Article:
Jordan Schelling is an associate reporter for MLB.com. This story was not subject to the approval of Major League Baseball or its clubs.

Braves recap 5/10

May 10, 2010 Comments off

Prado’s career night helps Braves slam Crew

MILWAUKEE — As he watched his team take batting practice before Monday’s game, manager Bobby Cox couldn’t help but notice the way the ball jumped off the Braves’ bats at Miller Park. In the sixth inning, the Brewers noticed, too.

After struggling mightily of late offensively, the Braves broke out against the Brewers on Monday, riding a six-run sixth inning — which included two home runs — to an 8-2 victory at Miller Park.

With his team up, 1-0, entering the inning, first baseman Troy Glaus crushed a 2-2 fastball from Milwaukee lefty Doug Davis (1-4) deep to center field and out, snapping Atlanta’s homerless streak of 169 at-bats.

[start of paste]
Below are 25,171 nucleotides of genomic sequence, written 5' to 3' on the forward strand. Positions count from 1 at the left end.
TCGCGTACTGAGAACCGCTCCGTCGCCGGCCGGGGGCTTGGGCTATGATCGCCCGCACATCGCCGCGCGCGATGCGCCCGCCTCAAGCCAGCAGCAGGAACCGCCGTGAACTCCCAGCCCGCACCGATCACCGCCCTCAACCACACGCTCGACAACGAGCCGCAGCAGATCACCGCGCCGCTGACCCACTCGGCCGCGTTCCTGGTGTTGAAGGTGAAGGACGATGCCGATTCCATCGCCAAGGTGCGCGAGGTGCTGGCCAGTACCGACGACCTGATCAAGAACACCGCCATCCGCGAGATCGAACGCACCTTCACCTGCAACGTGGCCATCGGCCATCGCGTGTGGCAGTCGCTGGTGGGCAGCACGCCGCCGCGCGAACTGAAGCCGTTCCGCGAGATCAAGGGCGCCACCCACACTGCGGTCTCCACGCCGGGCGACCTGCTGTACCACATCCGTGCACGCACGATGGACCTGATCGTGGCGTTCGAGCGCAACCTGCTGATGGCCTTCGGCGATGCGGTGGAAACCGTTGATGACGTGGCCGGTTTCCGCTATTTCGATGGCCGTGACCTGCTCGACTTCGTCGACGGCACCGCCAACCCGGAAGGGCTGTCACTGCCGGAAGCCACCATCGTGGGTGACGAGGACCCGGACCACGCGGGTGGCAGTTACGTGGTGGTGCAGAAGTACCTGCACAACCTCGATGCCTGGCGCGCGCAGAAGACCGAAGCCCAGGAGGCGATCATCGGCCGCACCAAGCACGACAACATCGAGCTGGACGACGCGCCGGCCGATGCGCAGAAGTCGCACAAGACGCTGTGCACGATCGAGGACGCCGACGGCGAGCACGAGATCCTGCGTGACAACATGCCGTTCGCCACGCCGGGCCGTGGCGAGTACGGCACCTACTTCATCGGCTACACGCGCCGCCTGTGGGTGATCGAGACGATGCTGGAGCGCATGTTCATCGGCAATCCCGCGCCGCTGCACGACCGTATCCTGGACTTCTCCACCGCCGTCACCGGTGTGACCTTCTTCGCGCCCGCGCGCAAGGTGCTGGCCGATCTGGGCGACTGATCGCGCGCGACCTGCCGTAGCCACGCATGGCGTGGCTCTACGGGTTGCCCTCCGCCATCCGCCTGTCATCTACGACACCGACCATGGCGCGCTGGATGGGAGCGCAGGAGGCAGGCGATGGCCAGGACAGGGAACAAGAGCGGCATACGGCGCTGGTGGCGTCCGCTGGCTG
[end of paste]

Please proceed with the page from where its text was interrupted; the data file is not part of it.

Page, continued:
Seven batters and one pitching change later, second baseman Martin Prado drove an 0-1 fastball from left-handed reliever Manny Parra out to left for his first career grand slam, making it 7-0 in favor of the Braves.

“He had a huge night,” Cox said of Prado, who also drove in the Braves’ first run of the game and finished with a career-high five RBIs. “Prado’s ball would’ve been out anywhere. That’s for darn sure.”

Prado’s grand slam was the first of the season for the Braves and the first since catcher Brian McCann’s grand slam on July 25, 2008, off Brad Lidge in Philadelphia. The Braves had gone 253 games without a grand slam, which was the longest-active streak.

The Royals, at 136 games, now own the longest streak of games without a grand slam.

The Braves added a run in the ninth off reliever Claudio Vargas and their eight runs proved to be more than enough.

Right-hander Tommy Hanson (3-2) pitched eight scoreless innings, allowing just four hits and one walk while striking out eight. Hanson, whose eight innings matched a career high, kept the Brewers off-balance throughout the game, mixing up his pitches and locating well.